Monday, August 26, 2013

Summer Reading Reflection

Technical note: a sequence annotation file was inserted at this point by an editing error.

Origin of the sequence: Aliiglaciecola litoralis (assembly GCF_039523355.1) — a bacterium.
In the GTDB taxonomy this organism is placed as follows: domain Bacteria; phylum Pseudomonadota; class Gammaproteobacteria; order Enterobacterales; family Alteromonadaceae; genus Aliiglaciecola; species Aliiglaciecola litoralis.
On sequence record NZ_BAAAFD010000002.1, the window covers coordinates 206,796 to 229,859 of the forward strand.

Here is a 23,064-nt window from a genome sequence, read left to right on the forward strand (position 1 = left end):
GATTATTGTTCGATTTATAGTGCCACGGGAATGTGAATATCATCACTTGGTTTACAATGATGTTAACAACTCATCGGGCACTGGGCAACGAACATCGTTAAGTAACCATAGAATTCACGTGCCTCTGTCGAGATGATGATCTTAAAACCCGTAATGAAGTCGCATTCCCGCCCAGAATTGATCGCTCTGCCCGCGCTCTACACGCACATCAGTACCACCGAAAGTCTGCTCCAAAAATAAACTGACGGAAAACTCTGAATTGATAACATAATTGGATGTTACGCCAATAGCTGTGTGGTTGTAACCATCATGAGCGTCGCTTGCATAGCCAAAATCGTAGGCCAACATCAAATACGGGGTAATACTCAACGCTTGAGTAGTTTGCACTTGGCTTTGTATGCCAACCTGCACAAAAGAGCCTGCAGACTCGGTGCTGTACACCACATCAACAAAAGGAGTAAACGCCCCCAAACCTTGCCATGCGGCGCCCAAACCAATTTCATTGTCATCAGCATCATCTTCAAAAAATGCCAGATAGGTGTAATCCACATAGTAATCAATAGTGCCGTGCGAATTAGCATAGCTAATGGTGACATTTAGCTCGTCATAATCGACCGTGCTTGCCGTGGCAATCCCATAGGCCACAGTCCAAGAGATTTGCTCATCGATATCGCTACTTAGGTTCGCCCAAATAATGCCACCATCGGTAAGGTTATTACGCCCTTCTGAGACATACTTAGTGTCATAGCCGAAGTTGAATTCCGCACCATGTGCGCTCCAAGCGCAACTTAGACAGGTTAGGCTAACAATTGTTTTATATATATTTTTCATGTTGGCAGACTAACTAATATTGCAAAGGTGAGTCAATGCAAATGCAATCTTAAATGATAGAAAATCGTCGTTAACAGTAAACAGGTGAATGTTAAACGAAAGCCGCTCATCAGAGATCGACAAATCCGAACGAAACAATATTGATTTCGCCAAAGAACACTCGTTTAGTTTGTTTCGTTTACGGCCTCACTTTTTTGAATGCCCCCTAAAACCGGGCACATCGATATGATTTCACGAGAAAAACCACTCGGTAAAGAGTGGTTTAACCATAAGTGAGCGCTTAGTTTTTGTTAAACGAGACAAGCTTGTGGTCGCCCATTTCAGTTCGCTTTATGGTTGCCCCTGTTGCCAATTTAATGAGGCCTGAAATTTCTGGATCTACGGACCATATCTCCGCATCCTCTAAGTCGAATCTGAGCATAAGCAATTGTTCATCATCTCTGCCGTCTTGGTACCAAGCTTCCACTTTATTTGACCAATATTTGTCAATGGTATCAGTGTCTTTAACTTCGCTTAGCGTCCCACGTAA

The concept of globalization in one's curriculum seems to, in many ways, be self-explanatory and almost implied in our responsibilities as teachers.  However, the inflexibility of curriculum and methods that are noted in this article are very real. While reading this excerpt from what seems to be a valuable reminder of what our purpose is for educating, I couldn't help but reflect on my own curriculum and wonder if it is as diverse and global as it should be.  As an English teacher, I have the wonderful opportunity to expose students to characters, ways of life, and cultures that they can then try to relate to and understand through their writing. This can be very limited, or extremely global, depending on the choice of materials. When I first starting teaching, I attended a NYAIS diversity conference and I was instructed by the keynote speaker to go back to my classroom and merely look at the books that I keep on my shelves. What is available for my students to pick up and read? Is it global? Is it representative of what our entire world has to offer? Can it be related to contemporary issues and promote rich conversation about necessary change? I feel as though these questions are exactly what this reading is trying to have us teachers reflect upon as we embark on yet another school year. I know after reading this, I am considering new perspectives and new worlds that can be introduced through reading and writing.  After all, if students do not have the opportunity to travel and see how others live, work, prosper, or fail, literature often provides us with that opportunity from the comfort of our own homes. Therefore, an elite private school in Cambridge can be global, if we just give students the opportunities to extend their minds beyond the familiar through cultural fiction, non-fiction, different newspapers (besides our own local ones), articles on global science endeavors, musical feats, and art around the world. This reading was a nice reminder of what it means to have an active and energetic curriculum that changes from year to year and reflects our contemporary issues.

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